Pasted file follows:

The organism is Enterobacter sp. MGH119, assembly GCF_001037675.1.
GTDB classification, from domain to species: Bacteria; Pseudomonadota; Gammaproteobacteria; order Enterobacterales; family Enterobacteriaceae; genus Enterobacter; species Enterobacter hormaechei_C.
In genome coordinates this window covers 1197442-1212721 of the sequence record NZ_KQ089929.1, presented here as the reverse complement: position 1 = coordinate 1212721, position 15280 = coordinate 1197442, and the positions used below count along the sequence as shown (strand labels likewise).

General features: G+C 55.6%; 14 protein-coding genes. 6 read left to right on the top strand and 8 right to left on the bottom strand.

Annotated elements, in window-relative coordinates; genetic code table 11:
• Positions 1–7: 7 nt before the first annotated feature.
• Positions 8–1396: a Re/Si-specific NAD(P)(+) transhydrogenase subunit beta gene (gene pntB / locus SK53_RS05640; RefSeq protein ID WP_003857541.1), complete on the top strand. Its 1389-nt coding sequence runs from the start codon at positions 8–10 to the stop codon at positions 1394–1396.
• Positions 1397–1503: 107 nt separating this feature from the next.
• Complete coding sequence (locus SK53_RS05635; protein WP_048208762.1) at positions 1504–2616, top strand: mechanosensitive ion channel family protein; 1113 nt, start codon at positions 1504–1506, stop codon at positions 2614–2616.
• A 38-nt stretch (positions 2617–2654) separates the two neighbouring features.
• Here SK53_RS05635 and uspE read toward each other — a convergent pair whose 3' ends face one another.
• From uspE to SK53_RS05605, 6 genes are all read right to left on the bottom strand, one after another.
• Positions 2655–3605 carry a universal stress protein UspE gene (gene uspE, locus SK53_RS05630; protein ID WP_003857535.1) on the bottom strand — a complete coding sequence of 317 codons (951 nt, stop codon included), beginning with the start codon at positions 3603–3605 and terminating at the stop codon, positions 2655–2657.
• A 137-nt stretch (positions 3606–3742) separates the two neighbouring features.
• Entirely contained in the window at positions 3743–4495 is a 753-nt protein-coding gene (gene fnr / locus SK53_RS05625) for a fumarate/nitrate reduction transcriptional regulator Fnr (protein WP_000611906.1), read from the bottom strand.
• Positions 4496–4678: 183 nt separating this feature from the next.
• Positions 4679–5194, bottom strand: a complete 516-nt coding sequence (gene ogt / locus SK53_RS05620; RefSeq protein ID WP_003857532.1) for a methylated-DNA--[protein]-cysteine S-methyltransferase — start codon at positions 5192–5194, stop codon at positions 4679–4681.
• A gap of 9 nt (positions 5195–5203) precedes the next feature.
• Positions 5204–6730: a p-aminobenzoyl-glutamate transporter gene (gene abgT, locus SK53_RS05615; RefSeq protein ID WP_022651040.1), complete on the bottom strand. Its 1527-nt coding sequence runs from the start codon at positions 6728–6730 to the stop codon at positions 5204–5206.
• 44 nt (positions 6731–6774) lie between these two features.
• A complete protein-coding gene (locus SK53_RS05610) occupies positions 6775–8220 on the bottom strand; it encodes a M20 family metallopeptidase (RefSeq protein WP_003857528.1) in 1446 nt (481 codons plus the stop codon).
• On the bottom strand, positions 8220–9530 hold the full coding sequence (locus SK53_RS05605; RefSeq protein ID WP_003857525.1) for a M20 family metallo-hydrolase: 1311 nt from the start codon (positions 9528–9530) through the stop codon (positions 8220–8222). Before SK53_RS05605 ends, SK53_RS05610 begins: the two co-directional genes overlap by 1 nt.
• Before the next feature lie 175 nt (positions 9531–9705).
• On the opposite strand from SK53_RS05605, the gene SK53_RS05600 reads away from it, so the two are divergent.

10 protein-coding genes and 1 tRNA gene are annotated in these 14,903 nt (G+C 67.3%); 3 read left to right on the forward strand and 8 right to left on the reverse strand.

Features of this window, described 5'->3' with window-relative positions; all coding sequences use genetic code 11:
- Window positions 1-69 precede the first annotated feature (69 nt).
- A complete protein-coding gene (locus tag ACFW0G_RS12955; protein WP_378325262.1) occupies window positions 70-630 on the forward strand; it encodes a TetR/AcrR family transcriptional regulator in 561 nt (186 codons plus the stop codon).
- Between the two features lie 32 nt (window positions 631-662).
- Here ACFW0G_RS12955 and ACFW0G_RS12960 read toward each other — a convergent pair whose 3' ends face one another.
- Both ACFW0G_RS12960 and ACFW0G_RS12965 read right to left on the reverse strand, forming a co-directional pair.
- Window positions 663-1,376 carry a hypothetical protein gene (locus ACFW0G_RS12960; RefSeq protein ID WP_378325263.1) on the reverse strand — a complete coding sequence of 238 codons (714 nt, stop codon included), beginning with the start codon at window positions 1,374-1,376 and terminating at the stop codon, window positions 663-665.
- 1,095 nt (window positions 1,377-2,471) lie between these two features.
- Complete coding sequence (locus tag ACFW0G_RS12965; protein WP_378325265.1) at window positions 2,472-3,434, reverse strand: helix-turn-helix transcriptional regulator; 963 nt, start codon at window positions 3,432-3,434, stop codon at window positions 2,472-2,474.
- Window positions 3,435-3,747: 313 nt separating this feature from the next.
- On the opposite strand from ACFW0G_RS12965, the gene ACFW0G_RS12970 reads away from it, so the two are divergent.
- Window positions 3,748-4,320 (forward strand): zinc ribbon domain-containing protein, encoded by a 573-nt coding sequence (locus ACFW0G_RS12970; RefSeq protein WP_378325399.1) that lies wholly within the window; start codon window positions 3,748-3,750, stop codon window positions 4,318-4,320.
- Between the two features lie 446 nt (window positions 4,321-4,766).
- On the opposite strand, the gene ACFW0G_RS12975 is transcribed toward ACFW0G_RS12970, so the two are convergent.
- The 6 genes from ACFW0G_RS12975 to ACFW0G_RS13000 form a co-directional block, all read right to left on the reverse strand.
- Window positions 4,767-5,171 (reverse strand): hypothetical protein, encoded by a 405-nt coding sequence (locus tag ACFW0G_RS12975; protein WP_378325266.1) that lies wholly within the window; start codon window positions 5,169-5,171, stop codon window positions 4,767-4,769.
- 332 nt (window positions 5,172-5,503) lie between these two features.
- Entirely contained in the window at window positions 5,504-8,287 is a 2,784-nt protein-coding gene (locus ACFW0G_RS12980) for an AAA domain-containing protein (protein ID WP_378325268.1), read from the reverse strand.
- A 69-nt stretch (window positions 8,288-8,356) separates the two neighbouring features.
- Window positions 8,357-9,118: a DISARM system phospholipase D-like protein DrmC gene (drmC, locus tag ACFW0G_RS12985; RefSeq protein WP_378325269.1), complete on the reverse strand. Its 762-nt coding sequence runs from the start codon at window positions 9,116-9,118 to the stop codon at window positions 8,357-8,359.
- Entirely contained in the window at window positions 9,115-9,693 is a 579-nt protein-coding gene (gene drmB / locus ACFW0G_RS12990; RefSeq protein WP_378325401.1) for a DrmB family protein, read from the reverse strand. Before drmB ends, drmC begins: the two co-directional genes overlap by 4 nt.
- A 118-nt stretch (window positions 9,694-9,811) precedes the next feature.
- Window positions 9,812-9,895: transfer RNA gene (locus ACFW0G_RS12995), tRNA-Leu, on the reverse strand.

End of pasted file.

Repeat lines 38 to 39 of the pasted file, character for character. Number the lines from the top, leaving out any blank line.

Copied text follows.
- Between the two features lie 446 nt (window positions 4,321-4,766).
- On the opposite strand, the gene ACFW0G_RS12975 is transcribed toward ACFW0G_RS12970, so the two are convergent.